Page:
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My World of Coffee


Turkish Coffee

The best Turkish coffee is brewed at low temperatures, under 160 degrees Fahrenheit, (70 degrees Celsius). The objective is to maintain the froth that forms at around 150 degrees Fahrenheit. The froth is delicious, and it imparts your coffee a special taste and texture. But make sure you don’t destroy the froth also helps you brew at a low temperature, which prevents aromatic oils to evaporate at higher temperatures. So here my 8 steps brewing guide for Turkish coffee.
Measure the water for the number of servings you need, and pour it into the brewing pot. I brew an 8 oz mug for myself, and I use an ibrik.

Place the brewing pot on the stove and turn the knob up to maximum, until the water heats up.
Add sugar to the hot or cold water.
I use about one and a half teaspoons for my 8 oz mug, but I have seen people who like it sweeter than that. Do not stir the sugar yet, just let the water warm up.
When the water starts to warm up, add 2 tablespoons of finely ground coffee to each 8 oz of water.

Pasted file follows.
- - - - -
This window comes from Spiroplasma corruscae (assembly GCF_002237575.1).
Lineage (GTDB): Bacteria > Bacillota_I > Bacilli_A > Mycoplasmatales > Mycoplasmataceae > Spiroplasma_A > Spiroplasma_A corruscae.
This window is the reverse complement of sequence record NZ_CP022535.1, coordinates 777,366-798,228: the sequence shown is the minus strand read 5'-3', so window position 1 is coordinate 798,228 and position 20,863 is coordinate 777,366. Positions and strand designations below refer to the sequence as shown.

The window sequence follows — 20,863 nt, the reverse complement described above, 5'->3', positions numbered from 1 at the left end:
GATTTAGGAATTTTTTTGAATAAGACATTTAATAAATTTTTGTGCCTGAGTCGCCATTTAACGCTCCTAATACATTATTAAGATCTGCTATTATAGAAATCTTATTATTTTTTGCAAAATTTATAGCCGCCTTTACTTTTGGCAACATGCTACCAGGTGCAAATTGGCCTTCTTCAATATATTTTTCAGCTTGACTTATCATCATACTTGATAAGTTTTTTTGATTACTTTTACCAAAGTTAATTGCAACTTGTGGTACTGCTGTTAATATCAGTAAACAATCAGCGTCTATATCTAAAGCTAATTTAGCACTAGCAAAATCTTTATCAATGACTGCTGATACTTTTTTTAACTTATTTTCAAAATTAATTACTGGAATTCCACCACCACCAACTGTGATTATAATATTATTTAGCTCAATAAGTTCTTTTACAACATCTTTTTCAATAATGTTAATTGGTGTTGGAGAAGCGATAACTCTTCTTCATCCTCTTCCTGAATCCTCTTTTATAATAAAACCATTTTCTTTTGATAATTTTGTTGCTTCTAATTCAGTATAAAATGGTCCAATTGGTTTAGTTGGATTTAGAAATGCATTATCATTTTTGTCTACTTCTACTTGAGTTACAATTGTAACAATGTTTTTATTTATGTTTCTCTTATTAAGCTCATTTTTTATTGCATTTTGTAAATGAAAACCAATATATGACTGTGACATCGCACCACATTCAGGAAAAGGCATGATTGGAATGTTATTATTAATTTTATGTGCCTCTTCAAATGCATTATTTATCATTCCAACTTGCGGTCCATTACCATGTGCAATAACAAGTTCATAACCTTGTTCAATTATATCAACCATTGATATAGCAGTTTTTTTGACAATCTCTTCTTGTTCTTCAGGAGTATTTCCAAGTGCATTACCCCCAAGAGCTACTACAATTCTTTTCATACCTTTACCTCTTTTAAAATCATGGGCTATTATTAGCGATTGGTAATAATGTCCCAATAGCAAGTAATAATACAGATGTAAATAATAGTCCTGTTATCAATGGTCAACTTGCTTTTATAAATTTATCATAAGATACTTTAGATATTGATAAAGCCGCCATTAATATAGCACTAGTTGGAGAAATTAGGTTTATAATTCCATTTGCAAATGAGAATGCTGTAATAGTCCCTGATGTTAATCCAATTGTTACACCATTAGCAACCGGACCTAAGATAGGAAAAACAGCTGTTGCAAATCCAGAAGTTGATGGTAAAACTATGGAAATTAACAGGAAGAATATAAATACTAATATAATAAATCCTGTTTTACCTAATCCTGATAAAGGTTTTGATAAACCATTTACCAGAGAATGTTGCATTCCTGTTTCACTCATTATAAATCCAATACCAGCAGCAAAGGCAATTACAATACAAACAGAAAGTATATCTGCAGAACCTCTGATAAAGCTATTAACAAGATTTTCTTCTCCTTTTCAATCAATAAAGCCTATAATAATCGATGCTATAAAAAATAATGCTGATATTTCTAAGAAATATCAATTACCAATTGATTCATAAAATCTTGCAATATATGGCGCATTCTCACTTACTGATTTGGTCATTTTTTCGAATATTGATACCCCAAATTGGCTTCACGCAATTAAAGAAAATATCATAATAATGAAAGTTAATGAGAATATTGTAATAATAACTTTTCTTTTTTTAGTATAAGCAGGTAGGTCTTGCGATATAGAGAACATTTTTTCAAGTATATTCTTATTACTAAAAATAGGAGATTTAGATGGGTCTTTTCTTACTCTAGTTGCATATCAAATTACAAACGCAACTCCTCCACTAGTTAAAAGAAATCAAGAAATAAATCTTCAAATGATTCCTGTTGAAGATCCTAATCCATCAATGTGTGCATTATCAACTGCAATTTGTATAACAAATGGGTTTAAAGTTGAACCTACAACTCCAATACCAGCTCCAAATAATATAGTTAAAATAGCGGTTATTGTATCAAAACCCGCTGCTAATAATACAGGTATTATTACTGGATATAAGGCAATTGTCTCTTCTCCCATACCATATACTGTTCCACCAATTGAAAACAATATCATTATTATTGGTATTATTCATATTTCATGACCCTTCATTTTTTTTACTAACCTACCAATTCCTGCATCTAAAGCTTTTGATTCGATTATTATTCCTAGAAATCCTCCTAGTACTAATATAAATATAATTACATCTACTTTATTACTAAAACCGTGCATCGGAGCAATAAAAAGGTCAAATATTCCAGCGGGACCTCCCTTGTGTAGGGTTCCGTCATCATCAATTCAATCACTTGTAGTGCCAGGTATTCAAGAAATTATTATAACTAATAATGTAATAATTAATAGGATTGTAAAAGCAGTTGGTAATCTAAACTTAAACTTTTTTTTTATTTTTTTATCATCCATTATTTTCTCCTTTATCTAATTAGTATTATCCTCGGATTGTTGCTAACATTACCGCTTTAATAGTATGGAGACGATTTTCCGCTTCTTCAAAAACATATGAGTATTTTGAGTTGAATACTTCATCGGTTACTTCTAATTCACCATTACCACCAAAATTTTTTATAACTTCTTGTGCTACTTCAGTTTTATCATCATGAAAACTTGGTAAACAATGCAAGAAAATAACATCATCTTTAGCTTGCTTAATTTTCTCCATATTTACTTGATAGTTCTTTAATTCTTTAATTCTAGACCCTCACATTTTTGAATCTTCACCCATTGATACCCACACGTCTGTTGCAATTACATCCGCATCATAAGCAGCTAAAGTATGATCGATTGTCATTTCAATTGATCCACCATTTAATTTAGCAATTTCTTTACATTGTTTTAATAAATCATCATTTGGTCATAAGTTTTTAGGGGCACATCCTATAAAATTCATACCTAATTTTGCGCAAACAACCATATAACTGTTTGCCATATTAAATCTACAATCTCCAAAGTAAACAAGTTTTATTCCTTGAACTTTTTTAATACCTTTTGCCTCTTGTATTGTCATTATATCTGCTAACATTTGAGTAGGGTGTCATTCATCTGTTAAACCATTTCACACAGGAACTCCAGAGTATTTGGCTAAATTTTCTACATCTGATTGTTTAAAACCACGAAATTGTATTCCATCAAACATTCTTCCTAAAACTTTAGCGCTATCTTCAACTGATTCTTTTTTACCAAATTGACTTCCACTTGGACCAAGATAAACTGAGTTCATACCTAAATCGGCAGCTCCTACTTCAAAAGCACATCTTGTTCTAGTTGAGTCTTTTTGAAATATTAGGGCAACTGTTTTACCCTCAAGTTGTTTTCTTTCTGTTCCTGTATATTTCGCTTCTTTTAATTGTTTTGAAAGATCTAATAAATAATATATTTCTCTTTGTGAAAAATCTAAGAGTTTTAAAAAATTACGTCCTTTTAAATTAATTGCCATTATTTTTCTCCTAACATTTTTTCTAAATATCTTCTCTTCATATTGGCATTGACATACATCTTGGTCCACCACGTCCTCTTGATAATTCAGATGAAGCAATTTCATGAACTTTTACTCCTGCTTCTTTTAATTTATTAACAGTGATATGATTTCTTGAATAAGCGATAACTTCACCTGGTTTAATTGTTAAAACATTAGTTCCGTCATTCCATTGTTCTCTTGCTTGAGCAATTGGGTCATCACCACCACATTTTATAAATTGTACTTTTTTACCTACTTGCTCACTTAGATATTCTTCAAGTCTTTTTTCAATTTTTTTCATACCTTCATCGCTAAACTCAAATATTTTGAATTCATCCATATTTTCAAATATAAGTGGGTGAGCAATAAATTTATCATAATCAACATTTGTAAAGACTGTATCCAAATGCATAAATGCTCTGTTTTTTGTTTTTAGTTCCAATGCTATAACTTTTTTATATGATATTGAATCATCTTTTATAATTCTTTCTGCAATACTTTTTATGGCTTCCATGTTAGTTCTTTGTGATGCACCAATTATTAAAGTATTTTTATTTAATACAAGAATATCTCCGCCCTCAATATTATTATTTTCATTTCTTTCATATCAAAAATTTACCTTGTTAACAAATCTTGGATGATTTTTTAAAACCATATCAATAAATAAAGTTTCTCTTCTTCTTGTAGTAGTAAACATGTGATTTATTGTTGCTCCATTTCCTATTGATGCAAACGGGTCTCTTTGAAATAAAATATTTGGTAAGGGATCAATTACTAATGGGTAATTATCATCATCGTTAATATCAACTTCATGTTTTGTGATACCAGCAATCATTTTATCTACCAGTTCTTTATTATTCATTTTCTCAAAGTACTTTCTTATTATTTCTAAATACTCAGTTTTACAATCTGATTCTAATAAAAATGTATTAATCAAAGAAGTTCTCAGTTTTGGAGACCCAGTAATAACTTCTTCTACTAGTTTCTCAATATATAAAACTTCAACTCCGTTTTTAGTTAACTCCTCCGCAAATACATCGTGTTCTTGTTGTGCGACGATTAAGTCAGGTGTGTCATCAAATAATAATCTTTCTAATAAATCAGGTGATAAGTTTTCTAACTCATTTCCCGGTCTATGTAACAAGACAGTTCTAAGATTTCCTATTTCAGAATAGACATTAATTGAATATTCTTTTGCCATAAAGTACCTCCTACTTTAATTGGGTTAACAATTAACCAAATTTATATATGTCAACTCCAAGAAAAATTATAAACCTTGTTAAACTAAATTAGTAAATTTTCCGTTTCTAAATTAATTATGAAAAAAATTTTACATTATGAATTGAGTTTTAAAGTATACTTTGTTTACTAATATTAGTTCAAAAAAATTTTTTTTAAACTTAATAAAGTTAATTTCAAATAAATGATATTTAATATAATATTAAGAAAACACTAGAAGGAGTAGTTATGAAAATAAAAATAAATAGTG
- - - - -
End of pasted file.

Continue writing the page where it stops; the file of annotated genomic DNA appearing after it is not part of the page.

Stir in to make all the ground coffee saturate with water.
This ensures a uniform and complete brew. Also, make sure there are no clumps after you stir.

When the ground coffee starts to sink turn down the heat to low.
This means the water is hot enough to dissolve soluble solids in your coffee, and you need to avoid overheating your coffee. If you overheat it, you will over extract. With the heat turned down, stir the grounds a few times, until the brew starts to make the foam.

When the coffee just starts to rise and forms a dark ring, it means it is mixed with coffee grounds. The brewing temperature should not raise at all at this point. Stir continuously at this point to make all the fine coffee particles sink, and to encourage the foam to form.
If you use an electric stove, the temperature will still raise, even with the heat turned down. To avoid this, lift the coffee pot just a millimeter off the heating element.

The foam should be very fine, the aspect is similar to the espresso crema, however, the chemical composition is different. It is very important to keep the heat low and not to allow the coffee to raise too much. A high brewing temperature will destroy the foam, and all the volatile compounds that make coffee delicious will vanish.
When the foam is thick enough take it off the stove.
Never boil Turkish coffee, as you will get a bland coffee, very strong, similar to a strong drip. If the foam disappears, your Turkish coffee is not that tasty anymore.

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